English teachers Cameron Atkinson and Amanda Lazar explored such questions in a fascinating recent project amongst Year 7 boys at The Scots College, as part of their candidature in the Masters of Education (Educational Management and Leadership) program co-developed by The Scots College and The University of Sydney. Applying the principles of 'action learning' which informs the Brave Hearts Bold Minds philosophy, they conducted a five-week multi-layered teaching and learning module in which boys and teachers reflected on their understandings of creativity and engaged in learning activities that sought to inspire inventiveness in the classroom. Teachers stepped back from providing detailed scaffolds and operated more as coaches, encouraging the students, in their words, 'to think on our own, or work as a team'.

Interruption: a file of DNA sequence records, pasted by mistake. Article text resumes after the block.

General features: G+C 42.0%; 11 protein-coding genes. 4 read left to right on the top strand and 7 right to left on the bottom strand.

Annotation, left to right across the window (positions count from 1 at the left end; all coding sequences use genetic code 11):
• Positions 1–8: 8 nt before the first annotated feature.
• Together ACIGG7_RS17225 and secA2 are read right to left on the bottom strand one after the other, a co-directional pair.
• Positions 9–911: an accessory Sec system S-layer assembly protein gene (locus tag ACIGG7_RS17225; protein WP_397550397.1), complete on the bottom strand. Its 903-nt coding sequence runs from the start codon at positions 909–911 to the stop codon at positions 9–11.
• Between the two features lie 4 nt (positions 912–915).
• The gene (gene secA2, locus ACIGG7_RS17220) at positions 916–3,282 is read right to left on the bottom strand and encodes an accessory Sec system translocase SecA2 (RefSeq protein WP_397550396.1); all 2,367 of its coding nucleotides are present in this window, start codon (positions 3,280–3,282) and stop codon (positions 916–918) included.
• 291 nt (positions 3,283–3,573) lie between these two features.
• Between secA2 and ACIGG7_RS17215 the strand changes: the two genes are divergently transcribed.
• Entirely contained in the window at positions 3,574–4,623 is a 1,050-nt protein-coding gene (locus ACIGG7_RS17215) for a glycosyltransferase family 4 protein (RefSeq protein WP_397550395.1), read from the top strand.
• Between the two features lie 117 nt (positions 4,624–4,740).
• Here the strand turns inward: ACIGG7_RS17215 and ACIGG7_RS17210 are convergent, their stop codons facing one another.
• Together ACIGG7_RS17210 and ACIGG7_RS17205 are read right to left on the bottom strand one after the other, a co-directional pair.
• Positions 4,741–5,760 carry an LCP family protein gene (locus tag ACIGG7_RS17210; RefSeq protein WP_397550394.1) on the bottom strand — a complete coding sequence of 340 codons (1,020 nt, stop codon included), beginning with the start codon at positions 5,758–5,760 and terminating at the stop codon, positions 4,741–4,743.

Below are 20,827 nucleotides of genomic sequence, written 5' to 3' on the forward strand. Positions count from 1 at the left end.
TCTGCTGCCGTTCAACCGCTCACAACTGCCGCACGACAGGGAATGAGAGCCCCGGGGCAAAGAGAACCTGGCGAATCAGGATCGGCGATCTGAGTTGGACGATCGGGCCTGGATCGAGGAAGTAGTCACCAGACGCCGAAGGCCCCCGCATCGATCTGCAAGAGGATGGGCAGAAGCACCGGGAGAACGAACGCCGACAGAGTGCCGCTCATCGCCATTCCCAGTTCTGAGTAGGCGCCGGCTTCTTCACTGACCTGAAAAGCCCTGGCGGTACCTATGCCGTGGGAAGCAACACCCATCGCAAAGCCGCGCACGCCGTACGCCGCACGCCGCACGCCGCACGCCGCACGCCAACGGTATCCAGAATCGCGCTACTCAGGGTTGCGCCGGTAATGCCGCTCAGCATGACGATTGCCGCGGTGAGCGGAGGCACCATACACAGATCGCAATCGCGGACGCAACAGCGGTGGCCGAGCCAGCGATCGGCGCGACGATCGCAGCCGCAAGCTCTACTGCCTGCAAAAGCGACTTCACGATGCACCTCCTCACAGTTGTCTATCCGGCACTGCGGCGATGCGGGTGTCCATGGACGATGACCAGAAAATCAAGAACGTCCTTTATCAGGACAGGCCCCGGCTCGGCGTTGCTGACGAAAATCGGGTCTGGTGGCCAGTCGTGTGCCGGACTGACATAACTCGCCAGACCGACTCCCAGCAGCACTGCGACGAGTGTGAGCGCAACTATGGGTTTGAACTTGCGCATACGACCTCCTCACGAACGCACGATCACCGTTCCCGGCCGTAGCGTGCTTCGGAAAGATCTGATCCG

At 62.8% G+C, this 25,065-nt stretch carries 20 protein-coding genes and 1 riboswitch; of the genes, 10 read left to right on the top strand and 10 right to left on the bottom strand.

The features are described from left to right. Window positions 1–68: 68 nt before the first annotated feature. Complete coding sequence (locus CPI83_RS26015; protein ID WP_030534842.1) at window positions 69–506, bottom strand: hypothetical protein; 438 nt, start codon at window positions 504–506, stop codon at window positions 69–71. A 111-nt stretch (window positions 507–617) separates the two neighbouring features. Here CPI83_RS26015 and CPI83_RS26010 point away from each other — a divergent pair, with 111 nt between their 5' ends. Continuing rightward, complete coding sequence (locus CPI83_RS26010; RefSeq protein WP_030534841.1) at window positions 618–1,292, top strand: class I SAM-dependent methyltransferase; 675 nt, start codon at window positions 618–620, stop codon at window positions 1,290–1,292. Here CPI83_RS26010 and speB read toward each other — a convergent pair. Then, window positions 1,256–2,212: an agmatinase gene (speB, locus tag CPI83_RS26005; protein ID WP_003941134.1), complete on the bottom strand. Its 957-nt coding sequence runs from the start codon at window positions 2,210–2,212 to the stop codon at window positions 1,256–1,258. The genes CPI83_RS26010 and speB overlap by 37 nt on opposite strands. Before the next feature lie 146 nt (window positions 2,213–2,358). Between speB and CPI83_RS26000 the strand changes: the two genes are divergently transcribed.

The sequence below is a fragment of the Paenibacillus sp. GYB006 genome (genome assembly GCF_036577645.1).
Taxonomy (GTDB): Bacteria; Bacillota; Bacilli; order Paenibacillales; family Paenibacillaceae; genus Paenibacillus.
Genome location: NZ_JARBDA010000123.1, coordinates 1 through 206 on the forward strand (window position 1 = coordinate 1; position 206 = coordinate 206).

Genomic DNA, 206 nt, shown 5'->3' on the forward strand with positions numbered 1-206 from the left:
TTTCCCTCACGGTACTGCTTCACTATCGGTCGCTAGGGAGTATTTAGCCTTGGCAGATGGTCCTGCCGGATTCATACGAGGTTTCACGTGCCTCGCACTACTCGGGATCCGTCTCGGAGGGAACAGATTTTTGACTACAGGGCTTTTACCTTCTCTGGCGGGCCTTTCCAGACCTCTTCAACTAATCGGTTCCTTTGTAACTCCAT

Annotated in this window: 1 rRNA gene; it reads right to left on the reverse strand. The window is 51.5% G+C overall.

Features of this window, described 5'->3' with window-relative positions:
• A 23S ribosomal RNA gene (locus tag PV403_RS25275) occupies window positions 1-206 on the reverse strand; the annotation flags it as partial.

They made some intriguing findings. Creativity is risky business. It's imaginative, it's often fairly abstract, and it's generally more about a complex process than a simple result. Consequently, boys can quickly disengage from activities labelled 'creative', fearing they might 'get it wrong' and jeopardise their grades. That said, teachers can still help boys be richly creative in their work, surpassing their own expectations. The key to encouraging student creativity across a range of learning outcomes is the cultivation of 'a classroom environment where students feel valued and respected together with the programming of engaging and kinesthetic learning activities that allow students a degree of autonomy'.